In the hunt for a bike for my daughter the typing of “kids bikes” in Google returned just shy of 78 million results in less than one second! After years in research I still find it extraordinary the number of sources of information that are returned when performing any internet search (“kids bike bells” a meagre 1.5 million returns in 0.76).

It’s in stark contrast to ‘back in the day’ visits to Nottingham Central Library hunting for material using the Library’s sole computer terminal and catalogue cards, interspersed with some general wandering round the aisles whilst trying to navigate the decimal system in the hope of finding something to make the journey worthwhile.

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Internet searching is an important part of researching and sourcing relevant information. Today most of the information we need is just a few key strokes away, however this brings a different problem: there is just too much information to process and therefore we compensate by only going just a few pages in. Various sources suggest that most internet searchers do not look beyond the first page of results. But on some occasions, such as when applying the emergency search term “wedding anniversary present idea” I have delved to the depths of page five and beyond! Our time is precious, so how can we get smarter at this?

To help us, there are a number of features and tools at our disposal to help wade through the sheer volume of information. My default search engine is Google Chrome, but many of these tips work across other search engines such as Internet Explorer and Firefox. Here we go:

  • Use specific key words and minimise the number of search terms per query: try to be precise (in the example above ‘kids bikes’ is a bit too general); avoid redundant terms and be careful with the spelling.
  • Use quotation marks for exact phrases – to help manage your search add quotation marks around a phrase. This will return results in the order you typed them in.
  • Do an advanced search: Click the ‘Search Tools’ button to refine your search by date, country, amount, language, or other criteria.
  • Get improved time-based search results. You can be more specific than the advance search filter mentioned above allows. For example, if you want returns from the last 15 minutes you can hack the weblink. Just add &tbs=qdr:to the end, along with the time you want to search (which can include h5 for 5 hours, n5 for 5 minutes, or s5 for 5 seconds (substituting any number you want). So, to search within the past 20 minutes, you’d add &tbs=qdr:n20 to your weblink after your initial return. Good for the most up-to-the-minute news.
  • Use Google to perform a search within a site. I sometimes find the search tools on websites are not that effective. Google seems to do a better job. So if you know what website you want to look at you can perform a search via Google. If you want to find that old Victoria sponge recipe that you used from the BBC website, type into Google ‘site:bbc.co.uk victoria sponge’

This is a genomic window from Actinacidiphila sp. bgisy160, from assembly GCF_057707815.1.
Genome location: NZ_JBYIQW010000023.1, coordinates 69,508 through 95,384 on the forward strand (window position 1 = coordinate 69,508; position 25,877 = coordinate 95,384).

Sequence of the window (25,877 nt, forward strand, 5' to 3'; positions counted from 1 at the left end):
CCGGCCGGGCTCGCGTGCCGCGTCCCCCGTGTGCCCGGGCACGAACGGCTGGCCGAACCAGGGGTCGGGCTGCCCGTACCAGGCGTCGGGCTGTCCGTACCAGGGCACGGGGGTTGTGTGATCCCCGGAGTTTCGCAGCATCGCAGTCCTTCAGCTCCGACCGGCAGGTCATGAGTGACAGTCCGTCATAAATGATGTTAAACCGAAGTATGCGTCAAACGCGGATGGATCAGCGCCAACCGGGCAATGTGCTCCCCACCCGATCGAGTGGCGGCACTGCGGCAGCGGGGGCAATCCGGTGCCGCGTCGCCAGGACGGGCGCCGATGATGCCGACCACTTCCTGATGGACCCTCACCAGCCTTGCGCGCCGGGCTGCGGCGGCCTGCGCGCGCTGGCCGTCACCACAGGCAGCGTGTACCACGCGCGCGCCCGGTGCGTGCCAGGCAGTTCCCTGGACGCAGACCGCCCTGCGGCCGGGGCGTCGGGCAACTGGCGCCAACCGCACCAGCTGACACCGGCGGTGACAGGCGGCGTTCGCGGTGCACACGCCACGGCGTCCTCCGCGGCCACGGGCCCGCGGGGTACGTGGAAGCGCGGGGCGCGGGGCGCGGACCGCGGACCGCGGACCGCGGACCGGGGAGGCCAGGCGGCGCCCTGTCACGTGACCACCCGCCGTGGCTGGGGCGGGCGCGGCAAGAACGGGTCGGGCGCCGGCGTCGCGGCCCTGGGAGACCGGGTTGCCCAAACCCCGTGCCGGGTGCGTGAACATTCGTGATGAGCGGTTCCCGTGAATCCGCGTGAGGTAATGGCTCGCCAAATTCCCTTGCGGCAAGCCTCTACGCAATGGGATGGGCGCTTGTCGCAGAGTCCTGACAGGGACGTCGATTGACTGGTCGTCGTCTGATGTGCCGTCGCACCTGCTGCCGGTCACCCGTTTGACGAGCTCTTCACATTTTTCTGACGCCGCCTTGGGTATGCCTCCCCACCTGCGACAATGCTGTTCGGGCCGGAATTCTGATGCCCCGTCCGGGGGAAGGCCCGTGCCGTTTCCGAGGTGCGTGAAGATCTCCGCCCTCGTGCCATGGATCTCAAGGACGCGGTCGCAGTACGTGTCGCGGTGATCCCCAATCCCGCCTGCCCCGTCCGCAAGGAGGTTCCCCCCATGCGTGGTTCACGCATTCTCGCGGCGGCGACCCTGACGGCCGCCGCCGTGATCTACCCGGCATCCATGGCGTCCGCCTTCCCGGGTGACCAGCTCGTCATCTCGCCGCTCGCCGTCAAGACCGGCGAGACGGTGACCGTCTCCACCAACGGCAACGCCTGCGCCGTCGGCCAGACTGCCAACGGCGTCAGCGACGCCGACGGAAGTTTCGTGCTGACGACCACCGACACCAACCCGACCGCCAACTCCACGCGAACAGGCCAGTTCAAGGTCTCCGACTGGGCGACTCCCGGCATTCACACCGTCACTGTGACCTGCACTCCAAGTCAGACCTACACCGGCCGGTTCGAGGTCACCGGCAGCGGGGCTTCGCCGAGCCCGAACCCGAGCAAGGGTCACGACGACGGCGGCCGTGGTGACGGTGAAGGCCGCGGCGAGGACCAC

• Use the minus operator (-) to declutter a search. Search terms can have different connotations e.g. Lotus will return websites relating to cars, flowers, software and more. By adding a minus sign in front of car (e.g. lotus -car) you are asking the search engine to remove links associated with cars.
  • Use the OR operator (OR) or (|) this will return results with either of the search terms.
  • Apply a numeric range to a search:You can refine searches that use numeric terms by returning a specific range, but you must supply the unit of measurement. ‘Kids bikes £100-£200’ for example.
  • Apply key words when looking for data: For lists of resources, enter directory of in front of your search term. E.g. ‘directory of homelessness statistics’, or add the word databases after your search term
  • Avoid common words, punctuation and capitals. Common words (‘a’ ‘the’) are typically ignored when searching along with punctuation. Search engines will also tend not to distinguish between uppercase and lowercase, even within quotation marks.

There’s a lot more that Search engines can do and I’ve listed some sites below to look at but in summary search engines will do their best to bump to the top the most relevant sites it finds. Entering terms that are too broad will take longer to navigate and the results may not be helpful.

Whether it’s for work or for personal application I hope these nuggets of information will help make your searches faster and more effective.

Other resources:

https://www.google.com/advanced_search

https://support.google.com/websearch/answer/2466433

http://www.pcmag.com/slideshow/story/327063/18-hidden-firefox-functions-for-browsing-like-a-boss/1

http://www.bbcactive.com/BBCActiveIdeasandResources/InternetSearchSkills.aspx

Peter Howe
Senior Research Executive
0116 229 3300 | Peter.Howe@cfe.org.uk

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